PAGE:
* As exports cool in Asia, so does inflation (Reuters America)
BANGKOK : Inflation in Thailand, Indonesia and Taiwan fell more than expected in December as domestic consumption and oil prices eased, pointing to another round of interest rate cuts as governments in the region try to prop up struggling economies.
* Short View: Price fright (John Authers, The Financial Times)
The deflation scare that hit the world last year seems almost to be over. But markets disagree over whether this is the prelude to another inflation scare.
* Don’t worry, some consumer prices are still soaring! (Baltimore Sun)
Economists worry about deflation a persistent, broad decline in consumer prices that sometimes accompanies severe recessions.
* Will U.S. bank crisis match Japan’s? (Charlotte Observer)
TOKYO The Obama administration is committing trillions of dollars to rescuing banks, but veterans of Japan’s banking crisis have three words for the Americans: more money, faster.
* January retailer sales up (Bloomberg News)
Sales at U.S. retailers rose in January for the first time in seven months, reflecting higher gasoline prices and more spending on items such as clothing and food.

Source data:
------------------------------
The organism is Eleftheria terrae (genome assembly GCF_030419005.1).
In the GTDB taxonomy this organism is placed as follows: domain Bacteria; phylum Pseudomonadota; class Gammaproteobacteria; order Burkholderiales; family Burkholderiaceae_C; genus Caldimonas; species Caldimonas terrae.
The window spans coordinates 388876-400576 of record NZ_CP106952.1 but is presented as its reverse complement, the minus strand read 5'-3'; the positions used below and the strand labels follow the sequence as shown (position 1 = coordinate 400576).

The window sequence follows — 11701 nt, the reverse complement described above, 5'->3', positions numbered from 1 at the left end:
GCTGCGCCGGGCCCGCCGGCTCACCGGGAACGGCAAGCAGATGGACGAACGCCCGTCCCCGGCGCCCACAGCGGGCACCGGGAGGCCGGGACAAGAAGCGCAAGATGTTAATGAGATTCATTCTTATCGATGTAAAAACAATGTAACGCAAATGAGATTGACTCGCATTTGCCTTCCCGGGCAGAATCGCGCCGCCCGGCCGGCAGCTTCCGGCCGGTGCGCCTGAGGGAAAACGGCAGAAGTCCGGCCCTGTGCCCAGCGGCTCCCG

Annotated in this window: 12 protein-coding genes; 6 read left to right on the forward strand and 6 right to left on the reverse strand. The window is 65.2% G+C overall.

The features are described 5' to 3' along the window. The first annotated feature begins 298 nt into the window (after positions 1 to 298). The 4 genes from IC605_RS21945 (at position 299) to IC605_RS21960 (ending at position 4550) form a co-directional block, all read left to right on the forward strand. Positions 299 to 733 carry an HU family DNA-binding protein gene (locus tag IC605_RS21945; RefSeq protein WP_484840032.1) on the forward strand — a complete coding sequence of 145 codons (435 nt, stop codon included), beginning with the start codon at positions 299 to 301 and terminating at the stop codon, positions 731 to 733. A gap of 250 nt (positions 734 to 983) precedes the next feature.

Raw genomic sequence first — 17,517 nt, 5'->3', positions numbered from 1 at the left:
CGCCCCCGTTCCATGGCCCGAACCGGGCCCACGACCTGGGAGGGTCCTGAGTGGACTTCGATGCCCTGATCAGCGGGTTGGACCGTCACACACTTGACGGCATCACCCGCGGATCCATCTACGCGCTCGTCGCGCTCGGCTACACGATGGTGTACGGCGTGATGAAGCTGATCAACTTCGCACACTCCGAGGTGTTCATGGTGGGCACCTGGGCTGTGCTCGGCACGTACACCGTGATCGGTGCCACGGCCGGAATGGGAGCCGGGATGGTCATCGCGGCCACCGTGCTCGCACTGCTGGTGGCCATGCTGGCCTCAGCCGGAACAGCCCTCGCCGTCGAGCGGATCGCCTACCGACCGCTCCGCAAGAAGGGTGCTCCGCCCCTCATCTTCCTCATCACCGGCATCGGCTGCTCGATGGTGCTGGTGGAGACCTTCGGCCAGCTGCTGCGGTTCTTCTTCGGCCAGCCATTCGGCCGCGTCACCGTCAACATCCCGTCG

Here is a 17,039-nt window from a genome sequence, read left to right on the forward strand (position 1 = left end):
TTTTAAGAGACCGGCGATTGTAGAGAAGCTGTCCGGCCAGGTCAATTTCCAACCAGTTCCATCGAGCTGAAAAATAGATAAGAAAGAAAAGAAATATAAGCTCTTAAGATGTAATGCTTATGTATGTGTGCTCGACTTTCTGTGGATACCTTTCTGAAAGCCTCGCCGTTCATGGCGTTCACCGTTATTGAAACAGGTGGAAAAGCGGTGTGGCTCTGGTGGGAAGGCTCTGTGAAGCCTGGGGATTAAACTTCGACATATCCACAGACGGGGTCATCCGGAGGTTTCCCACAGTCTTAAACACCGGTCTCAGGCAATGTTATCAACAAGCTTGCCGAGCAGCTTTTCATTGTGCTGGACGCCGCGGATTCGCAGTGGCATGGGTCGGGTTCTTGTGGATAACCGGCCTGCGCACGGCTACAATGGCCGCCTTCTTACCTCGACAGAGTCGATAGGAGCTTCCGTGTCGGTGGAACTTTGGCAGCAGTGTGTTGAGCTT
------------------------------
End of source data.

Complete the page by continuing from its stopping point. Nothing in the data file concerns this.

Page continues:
Last year, with 101 dollar billionaires on the Finans’ rich list, Russia trailed only the US as a home for the mega-rich, as record oil and metals prices fuelled a decade-long economic rise.
* China exports drop on weak demand from U.S., Europe (Bloomberg News)
China’s exports fell by the most in almost 13 years as demand dried up in the U.S. and Europe and imports plunged by a record, signaling a deepening slump in the world’s third-biggest economy.’
* European output plunges, Japan frets (Reuters America)
LONDON/TOKYO – Euro zone industrial output plunged and Spain reported its worst economic contraction in 15 years on Thursday, heralding the dire GDP data expected on Friday from Europe’s biggest nations.
* The Stabilization Bill (Philip Klein, American Spectator)
McClatchy quotes investment analyst Ed Yardeni as saying that “nothing would have been better” than the stimulus package currently being rushed through Congress.” He continued, “It’s unfocused. That is my problem. It is a lot of money for a lot of nickel-and- dime programs. I would have rather had a lot of money for (promoting purchase of) housing and autos. Most of this plan is really, I thin…
* Bowles to review grade trends (News & Observer)
CHAPEL HILL — A recent report detailing grade inflation at UNC-Chapel Hill has caught the eye of UNC system President Erskine Bowles, who said Friday that he plans to soon review the issue.